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My Crossfit Journey: An “Old Lady’s” Guide To Crossfit by Sandy S

Wednesday, June 11th, 2014

This is a repost from Sandy Shepard’s website. This is a beautiful post and I wanted to further share it with our community. Thank you Sandy! You are an amazing inspiration to us all!

I started Crossfit last year, on September 6th. As I type this post, that means I have been doing Crossfit for 9 months.

In the year before starting Crossfit, I had done a few marathons and half marathons (5), and a Olympic distance triathlon. The year before that, I did an Ironman, because I wanted to do an Ironman before turning 50.

This might sound like it makes me a bad-ass. Far from it. Look, someone has to bring up the back of the pack in the dark – that’d be me. Sure, I’ll agree with you – there are a lot of folks out there that don’t get off the couch to do anything . . . and in fact, if you look back in this blog going way, way back, you’ll see that was me.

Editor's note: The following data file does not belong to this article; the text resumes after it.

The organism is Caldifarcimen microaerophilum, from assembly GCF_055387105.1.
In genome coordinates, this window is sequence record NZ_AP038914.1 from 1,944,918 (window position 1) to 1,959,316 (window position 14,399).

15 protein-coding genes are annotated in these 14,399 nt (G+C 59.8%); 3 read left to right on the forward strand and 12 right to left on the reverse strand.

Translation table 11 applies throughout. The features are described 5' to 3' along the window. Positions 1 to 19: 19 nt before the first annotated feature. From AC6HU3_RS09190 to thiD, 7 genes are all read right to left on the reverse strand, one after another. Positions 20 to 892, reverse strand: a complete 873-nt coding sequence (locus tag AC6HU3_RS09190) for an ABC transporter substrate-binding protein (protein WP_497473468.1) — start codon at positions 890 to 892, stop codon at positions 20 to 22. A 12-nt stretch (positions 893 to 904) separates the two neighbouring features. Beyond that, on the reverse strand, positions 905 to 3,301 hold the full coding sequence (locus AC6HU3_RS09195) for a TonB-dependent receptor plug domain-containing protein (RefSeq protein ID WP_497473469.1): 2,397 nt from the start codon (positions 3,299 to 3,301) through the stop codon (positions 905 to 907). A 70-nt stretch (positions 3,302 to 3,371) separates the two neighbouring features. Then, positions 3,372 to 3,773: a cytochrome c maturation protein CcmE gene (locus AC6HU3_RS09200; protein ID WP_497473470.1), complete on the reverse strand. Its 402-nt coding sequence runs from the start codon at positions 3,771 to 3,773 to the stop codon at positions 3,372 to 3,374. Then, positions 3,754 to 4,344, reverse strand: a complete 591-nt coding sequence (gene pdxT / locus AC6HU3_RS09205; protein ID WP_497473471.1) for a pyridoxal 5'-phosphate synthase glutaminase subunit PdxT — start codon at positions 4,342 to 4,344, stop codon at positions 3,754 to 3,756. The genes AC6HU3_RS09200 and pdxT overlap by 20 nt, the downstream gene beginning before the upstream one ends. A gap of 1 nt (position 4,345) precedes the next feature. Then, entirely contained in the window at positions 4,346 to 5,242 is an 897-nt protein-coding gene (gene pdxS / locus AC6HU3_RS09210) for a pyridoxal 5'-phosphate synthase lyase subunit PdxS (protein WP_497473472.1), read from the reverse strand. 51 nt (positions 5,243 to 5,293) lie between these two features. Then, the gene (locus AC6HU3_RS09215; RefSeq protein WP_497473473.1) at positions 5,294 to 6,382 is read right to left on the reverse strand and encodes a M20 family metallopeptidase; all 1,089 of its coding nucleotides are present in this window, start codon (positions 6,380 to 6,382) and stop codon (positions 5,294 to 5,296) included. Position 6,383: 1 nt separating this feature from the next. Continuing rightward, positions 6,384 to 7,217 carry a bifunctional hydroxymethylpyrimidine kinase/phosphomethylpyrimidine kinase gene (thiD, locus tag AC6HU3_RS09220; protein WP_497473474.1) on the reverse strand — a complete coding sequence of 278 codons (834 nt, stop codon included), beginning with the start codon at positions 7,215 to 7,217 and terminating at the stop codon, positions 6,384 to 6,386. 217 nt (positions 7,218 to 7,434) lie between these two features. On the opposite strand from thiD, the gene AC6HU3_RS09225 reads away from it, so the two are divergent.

But here’s the thing. After having some health issues, as my birthday came around last year (September), I found myself in the unenviable position of being almost 40 pounds overweight. I didn’t fit in any of my clothes, and all the biking/running /swimming in the world wasn’t budging it. I’d like to pretend that it was all “muscle,” but last Fall I had a fat “dunk test” (that I blogged about back there somewhere) – and I was 30% fat by weight. Oh and believe me, you knew it – my muffin top had a muffin top. I have recently been reading some great blog posts about gals who were transformed by Crossfit. HERE is one by a Crossfit franchise owner and competitor (Talayna Fortunato), HERE is one about “regular” Crossfit women by a gal who started out overweight (it’s long, but well worth the read).